US Congress rushes to extend jobless benefits

US Congress rushes to extend jobless benefits

Washington: Jarred by new jobless alarms, Congress raced to approve legislation Thursday to keep unemployment checks flowing through the December holidays and into the new year for a million or more laid-off Americans whose benefits are running out.

The economic picture was only getting worse, if Wall Street was any indication. The Dow Jones industrials dropped more than 400 points for a second straight day, reaching the lowest level in more than five years, and the Standard & Poor’s 500 index fell below lows established six years ago.

The Senate’s vote followed Thursday’s government report that laid-off workers’ new claims for jobless aid had reached a 16-year high and the number of Americans searching for work had surged past 10 million.

The White House, which had opposed broader legislation containing the benefits extension, urged passage of the new version and said President George W Bush would quickly sign it.

As Congress prepared to leave town perhaps for the year there was no such resolution on helping the auto industry, a disaster in the making that could lead to hundreds of thousands if not millions of additional lost jobs. Democratic leaders said they could return to Washington in mid-December to vote on rescue loans if the carmakers first present a plan on transforming and modernizing their operations.

Discouraged by the stalemate over auto aid, investors sent the Dow Jones industrials down to another big loss, 445 points.

As for the jobless benefits, about 1.2 million people would exhaust their unemployment insurance by the end of the year without the extension, sponsors said. The measure is estimated to cost about $5.7 billion, although economists put the positive impact at $1.64 for every dollar spent on jobless benefits because the money helps sustain other jobs and restores consumer confidence.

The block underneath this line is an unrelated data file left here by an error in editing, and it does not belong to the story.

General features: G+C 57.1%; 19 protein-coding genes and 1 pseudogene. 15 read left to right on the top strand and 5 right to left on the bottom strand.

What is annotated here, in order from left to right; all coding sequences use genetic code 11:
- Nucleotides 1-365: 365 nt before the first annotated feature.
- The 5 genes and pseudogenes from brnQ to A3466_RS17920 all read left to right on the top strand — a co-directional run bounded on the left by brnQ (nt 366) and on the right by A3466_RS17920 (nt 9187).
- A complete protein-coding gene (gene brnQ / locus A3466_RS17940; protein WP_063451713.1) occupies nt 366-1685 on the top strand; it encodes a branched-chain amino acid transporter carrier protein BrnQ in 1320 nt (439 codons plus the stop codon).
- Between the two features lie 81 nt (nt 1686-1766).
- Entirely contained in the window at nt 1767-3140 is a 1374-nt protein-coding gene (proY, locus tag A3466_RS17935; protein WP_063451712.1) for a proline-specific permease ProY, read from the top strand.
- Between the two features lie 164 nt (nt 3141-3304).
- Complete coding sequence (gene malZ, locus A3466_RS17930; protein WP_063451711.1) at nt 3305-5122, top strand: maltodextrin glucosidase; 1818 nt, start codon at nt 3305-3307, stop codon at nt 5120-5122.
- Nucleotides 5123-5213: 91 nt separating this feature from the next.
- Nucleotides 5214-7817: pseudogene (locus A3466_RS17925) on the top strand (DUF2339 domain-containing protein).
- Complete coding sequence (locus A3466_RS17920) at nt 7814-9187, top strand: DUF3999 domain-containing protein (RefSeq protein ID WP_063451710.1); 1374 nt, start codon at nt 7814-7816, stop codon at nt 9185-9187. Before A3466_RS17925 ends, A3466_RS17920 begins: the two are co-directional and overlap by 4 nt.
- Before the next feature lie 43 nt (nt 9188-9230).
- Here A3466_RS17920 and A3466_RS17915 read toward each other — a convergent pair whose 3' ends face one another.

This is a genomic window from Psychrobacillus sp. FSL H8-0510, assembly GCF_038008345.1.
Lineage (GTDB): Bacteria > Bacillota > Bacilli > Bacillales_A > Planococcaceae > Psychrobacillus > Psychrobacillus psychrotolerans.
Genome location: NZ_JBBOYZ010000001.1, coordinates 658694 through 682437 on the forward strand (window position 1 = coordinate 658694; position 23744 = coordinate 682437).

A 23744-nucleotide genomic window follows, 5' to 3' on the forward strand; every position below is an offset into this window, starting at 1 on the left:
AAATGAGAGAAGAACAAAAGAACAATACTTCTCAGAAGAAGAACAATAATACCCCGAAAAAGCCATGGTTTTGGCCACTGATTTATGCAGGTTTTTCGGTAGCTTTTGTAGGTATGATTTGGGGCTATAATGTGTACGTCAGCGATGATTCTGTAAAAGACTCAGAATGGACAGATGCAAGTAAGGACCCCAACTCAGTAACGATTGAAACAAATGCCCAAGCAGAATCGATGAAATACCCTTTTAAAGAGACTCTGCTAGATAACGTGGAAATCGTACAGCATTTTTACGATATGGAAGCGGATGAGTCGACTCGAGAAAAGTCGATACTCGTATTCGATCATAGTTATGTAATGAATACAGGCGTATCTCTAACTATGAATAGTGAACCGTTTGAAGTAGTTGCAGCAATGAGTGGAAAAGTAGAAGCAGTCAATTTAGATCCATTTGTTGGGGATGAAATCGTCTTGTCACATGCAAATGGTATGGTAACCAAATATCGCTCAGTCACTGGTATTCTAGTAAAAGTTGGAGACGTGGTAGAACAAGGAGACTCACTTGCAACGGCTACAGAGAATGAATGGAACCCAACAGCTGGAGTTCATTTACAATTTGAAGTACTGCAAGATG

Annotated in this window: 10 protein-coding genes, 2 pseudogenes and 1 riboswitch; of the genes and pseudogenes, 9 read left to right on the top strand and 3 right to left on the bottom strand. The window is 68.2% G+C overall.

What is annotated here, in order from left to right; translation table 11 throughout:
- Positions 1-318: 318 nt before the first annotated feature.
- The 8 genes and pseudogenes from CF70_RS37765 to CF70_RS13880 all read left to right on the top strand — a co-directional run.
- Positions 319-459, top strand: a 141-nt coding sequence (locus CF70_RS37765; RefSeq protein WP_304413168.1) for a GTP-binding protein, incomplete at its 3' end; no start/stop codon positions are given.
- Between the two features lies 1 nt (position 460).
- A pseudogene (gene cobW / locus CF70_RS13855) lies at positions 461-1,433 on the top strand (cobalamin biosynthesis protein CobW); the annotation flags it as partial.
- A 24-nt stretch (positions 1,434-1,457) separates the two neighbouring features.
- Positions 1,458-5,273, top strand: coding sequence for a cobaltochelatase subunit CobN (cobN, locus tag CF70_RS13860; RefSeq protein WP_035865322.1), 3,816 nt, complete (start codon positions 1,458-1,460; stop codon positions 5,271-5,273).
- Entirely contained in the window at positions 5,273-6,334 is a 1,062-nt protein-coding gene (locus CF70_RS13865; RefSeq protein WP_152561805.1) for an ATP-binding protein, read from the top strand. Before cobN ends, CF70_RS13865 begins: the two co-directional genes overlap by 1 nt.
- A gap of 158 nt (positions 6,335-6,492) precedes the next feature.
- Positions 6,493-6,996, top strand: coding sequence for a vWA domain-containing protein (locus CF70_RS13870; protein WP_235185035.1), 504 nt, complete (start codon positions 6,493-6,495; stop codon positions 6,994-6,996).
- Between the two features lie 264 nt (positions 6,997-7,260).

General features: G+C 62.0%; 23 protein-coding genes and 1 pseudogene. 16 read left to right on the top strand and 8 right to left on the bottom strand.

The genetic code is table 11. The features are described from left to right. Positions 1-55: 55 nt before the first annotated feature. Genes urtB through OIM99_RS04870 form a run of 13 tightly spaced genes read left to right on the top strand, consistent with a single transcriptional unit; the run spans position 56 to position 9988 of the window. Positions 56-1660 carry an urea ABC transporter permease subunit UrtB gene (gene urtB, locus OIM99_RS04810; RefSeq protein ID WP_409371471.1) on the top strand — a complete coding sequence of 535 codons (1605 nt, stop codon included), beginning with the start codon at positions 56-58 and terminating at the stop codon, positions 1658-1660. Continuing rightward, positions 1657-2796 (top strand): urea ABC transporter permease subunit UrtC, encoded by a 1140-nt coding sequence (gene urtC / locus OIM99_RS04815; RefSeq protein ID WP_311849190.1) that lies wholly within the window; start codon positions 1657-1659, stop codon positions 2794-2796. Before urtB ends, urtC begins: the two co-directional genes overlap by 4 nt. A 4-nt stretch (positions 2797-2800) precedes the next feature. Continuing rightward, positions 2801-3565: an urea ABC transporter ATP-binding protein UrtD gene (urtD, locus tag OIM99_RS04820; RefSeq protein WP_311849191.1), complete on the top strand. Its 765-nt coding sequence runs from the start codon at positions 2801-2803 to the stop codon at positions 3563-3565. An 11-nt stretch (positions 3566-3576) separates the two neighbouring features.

The House had approved the bill in October.

More than 1.2 million jobs have been lost so far this year, and the civilian jobless rate is at a 14-year high of 6.5%.

Thursday’s Labor Department report said claims for unemployment benefits jumped last week to 542,000 the highest level since July 1992 and fresh evidence of a rapidly weakening job market that is expected to get even worse next year.

The legislation as approved would provide seven additional weeks of payments to people who have exhausted their benefits or will exhaust them soon. Those in states where the unemployment rate is above 6 percent would be entitled to an additional 13 weeks above the 26 weeks of regular benefits. Benefit checks average about $300 a week nationwide.

The benefits provided would be in addition to 13 weeks of federally funded extended benefits approved by Congress last June.

The vote could wrap up this session of Congress with the possibility of the December return. The Democratic leaders’ main condition for that special session was that the Big Three automakers first present a plan showing how federal aid would help them modernize.

Congressional Democrats had sought to move legislation that would direct $25 billion from the $700 billion financial rescue plan to the automakers to ensure they can stay in business until the spring. They abandoned those plans this week in the face of resistance from the White House and Senate Republicans.

Unemployment insurance is a joint program between states and the federal government that is almost completely funded by employer taxes, either state or federal.

Before Thursday’s quick resolution, the White House had threatened to veto a broader, $61 billion stimulus bill that would have helped states maintain Medicaid benefits and extend funds for public works projects in addition to the extending the jobless benefits.